Back in spring 1800, the post riders galloped hastily over the muddy paths of the Emscherbruch swamp, along the highway towards the east. In their bag, they carried a letter addressed to King Frederick William III of Prussia. This was clearly their top priority. It contained a request written in elaborate officialese. The sender was a middle-class widow, a businesswoman from the small town of Ruhrort, who was bold enough to involve the King in local disputes while Napoleon lurked on Prussia's doorstep – and the King took note of her. The lady in question is Aletta Haniel, née Noot (1742-1815).
Trade in her DNA
Her request was not unwarranted; just a few decades earlier, her father, Jan Willem Noot (1708-1770), had helped raise the customs post of Ruhrort to national prominence by building the first large residence and office building there. At the time, Ruhrort was full of pioneering spirit: after the end of the Seven Years' War (1756-1763) and French occupation, the state of Prussia expanded the harbour from 1766 and made the Ruhr navigable to allow shipping of salt from Königsborn saltern near Unna and, subsequently, coal. As salt inspectors, the Noots held key positions in the trading sector. In the past, they had already worked successfully as mariners forwarding freight on the Rhine. Aletta's family on her mother's side, the Erkenschwicks, were highly respected, well-educated and prosperous thanks to production and trading of cloth in Orsoy on the Lower Rhine. In her youth, Aletta also had the opportunity to attend a girls' boarding school in the Netherlands, studying subjects including French – then the language of diplomacy and high society.
Import meets export
Aletta married Duisburg wine merchant Jacob Wilhelm Haniel in 1761, amid the Seven-Years' War. Wine – Duisburg's most important export product – was hugely popular at the time, much to Haniel's benefit. His export business to the Netherlands and England supplemented the Noot family's imports of colonial goods. After the death of their father in 1770, Jacob Wilhelm inherited his company and combined the two arms of the business. As well as splitting the business risk into two areas, in terms of ongoing development, the twin-track approach gave Aletta more start-up capital to tap into the coal and steel industry.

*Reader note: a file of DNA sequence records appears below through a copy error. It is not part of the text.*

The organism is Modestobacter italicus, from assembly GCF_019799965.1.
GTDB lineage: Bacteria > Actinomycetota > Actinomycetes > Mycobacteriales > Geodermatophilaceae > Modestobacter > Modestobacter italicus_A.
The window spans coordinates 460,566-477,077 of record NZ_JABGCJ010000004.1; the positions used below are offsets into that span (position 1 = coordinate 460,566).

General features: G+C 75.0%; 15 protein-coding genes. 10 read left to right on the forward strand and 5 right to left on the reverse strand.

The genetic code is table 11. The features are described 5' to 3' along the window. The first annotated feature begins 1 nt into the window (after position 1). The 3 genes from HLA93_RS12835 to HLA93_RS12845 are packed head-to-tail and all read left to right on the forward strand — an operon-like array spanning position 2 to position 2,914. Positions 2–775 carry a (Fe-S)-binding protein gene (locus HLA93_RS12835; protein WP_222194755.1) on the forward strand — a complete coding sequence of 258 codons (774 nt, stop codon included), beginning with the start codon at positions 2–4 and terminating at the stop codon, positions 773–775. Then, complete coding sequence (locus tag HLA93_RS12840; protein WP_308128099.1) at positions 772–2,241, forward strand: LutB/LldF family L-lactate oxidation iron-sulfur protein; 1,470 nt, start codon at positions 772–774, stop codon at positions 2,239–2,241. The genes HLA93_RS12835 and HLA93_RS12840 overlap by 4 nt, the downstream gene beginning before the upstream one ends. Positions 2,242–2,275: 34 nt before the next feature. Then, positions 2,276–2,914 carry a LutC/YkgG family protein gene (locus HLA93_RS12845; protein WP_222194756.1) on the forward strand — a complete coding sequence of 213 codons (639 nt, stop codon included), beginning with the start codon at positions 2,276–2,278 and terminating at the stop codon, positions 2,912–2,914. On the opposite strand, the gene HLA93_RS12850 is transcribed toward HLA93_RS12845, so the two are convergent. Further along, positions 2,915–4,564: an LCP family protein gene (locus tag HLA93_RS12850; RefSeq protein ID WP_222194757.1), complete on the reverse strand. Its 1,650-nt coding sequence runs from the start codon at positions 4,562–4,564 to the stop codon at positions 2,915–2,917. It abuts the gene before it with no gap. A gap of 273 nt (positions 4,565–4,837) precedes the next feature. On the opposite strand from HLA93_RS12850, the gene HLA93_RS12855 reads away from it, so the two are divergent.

A tight hold of the reins
Jacob Wilhelm Haniel died in 1782, making Aletta a widow at the age of 40. Her son Wilhelm was then just 17 years old and yet to come of age, so she decided to take over the reins and rename the company J. W. Haniel seel. Wittib (widow of the late J. W. Haniel). Although not uncommon in the 18th century, this was far from the norm. In a break with convention, Aletta did not marry again or simply take temporary charge. She stayed at the helm for over 20 years! In the 1790s, she alone made independent and pioneering decisions on the company's portfolio: Aletta shifted the focus of trade from wine and colonial goods towards the burgeoning coal and hardware market. The name also reflected this diversification: from 1795, the company was known as a “general forwarding firm“.
A trio of businesswomen